In the past, I have talked about how good a supplemental source of information the Khan Academy is. Again, it is supplementary. But it seems to have lots of fully worked and fully explained examples of the concepts of chapters 17 and chapter 18 (sections 1 through 4) – the topics for your next exam. I have placed the relevant links below.

Double Integrals

Triple Integrals

Line Integrals

Clever Line Integrals

As always, if you have any questions let me know. I will be hosting a review session in the Math Lab at 5 - come prepared and with questions. I suspect we'll be focusing on the iterated integrals of Chapter 17. Good luck!

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Comments (13)2011-04-14 davidlowrydudaRecall that $ \vec{F} (x,y,z) = P \hat{i} + Q \hat{j} + R \hat{k}$ on a curve $ C$ parameterized by $ \vec{r} (t) = x(t) \hat{i} + y(t) \hat{j} + z(t) \hat{k}; a \leq t \leq b$ has a nice relationship with our line integrals. That is:

$$ \int_C \vec{F} \cdot d \vec{r} = \int^b_a (P \hat{i} + Q \hat{j} + R \hat{k}) \cdot (x' \hat{i} + y' \hat{j} + z' \hat{k})$$ $$ = \displaystyle\int^b_a Px'dt + \displaystyle\int^b_a Qy'dt + \displaystyle\int^b_a Rz'dt$$ $$ = \displaystyle\int_C Pdx + Qxy + Rxz$$

This is so often forgotten!

2011-04-14 davidlowrydudaWhoops! That last line is:

$ \displaystyle\int_C Pdx + Qdy + Rdz$

2011-04-15 AnonyIs this only true for gradients?

2011-04-15 davidlowrydudaIt's true in general. At the least, it's true for this course as we only consider well-behaved functions and relatively smooth curves.

2011-04-17 DhruvHey David...Could you please give an explained solution to question no.45 on pg 888 in the book. Thanks

2011-04-17 DhruvI did not know you were the SGA rep. MATH dept. until I read your name in the following article:

http://www.nique.net/news/2011/04/15/uhr-gss-send-budget-to-conference-committee/

2011-04-17 davidlowrydudaYepyep! And I've just spent the last 4 hours or so on the Conference Committee for the Budget. It's about $4.3 million or so. Exciting? Sort of. Exhausting? certainly.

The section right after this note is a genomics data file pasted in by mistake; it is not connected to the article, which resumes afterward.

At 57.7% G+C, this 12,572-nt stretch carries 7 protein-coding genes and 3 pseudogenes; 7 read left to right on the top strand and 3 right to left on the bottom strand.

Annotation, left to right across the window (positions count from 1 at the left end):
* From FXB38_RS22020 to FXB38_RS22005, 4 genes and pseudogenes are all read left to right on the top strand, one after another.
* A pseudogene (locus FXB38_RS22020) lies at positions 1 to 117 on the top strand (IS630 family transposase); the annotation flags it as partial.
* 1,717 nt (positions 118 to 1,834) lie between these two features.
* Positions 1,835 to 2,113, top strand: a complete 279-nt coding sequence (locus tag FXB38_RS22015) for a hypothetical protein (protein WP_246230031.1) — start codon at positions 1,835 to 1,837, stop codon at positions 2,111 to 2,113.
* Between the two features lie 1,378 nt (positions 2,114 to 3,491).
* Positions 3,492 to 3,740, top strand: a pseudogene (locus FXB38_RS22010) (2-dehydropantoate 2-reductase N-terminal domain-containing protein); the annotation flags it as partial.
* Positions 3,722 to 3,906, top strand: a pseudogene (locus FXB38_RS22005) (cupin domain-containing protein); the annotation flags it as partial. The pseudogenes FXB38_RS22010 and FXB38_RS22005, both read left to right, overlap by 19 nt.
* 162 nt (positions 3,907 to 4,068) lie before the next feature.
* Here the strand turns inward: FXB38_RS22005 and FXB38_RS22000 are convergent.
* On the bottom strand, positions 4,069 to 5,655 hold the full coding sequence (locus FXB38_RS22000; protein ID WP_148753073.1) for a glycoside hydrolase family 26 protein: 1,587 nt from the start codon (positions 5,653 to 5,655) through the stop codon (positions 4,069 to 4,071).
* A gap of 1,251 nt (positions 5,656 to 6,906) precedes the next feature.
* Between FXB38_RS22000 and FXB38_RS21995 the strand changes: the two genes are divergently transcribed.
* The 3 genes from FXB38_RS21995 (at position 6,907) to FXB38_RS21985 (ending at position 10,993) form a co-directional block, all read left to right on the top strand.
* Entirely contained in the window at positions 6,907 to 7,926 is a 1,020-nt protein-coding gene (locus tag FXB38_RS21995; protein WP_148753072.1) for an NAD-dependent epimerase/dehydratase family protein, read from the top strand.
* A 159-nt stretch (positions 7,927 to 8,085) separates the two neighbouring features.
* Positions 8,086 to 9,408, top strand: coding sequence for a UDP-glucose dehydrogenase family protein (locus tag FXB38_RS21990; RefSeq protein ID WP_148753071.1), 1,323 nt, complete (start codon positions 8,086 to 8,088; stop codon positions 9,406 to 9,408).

2011-04-17 davidlowrydudaSure. So the problem is to find the volume of the solid in the first octant bounded by the cylinders $ x^2 + y^2 = a^2$ and $ x^2 + z^2 = a^2$.

I will attempt to post a picture here: http://www.math.tamu.edu/~tkiffe/calc3/newcylinder/cylinderb.jpeg

The easiest way I see to do this is with a standard double integral in rectangular coordinates. We restrict ourselves to only positive x,y,z values. So I will integrate the function $ f(x,y) = \sqrt{a^2 - x^2}$, gotten from the horizontal cylinder $ x^2 + z^2 = a^2$.

That takes care of the height. Over what 2 dimensional domain? Well, we need only consider positive x and y values, and we are limited only be the vertical cylinder. So if I choose to integrate with respect to y first, we get the following:

$ Volume = \displaystyle\int^a_0 \displaystyle\int^{\sqrt{a^2 - x^2}}_0 \sqrt{a^2 - x^2} dydx$

And this integrates nicely and easily to $ \dfrac{2a^3}{3}$.

How's that?

2011-04-18 PatrickHey David, can you perhaps post a graph of number 37 from 17.9 (page 930)? I'm having a hard time understanding why the integration is split into two parts.

Thanks!

2011-04-18 davidlowrydudaMy first embedded image! The idea is that we use spherical coordinates, and so we care about the bounding radii. Here, we can clearly see that there are parts where the boundary is on one sphere as opposed to the other.

How's that?

As a reminder, you should do all the practice he recommends, not just the 4 problems he puts up for the test. I should also note that once I have approved a comment, your comments should appear freely.

(Later edit: the comment system for this site has completely changed)

2011-04-18 davidlowrydudaMy first embedded image and I used the wrong one!

Attempt number 2!

2011-04-18 DhruvHey David...what r ur office hours, and where is ur office?

2011-04-19 davidlowrydudaI have one office hour tomorrow. It's at 11 am and I hold it in the TA lounge, something like Skiles 233 (or maybe 230, 236, something right around there). If you have trouble finding it, ask someone in the hall and they can direct you to it.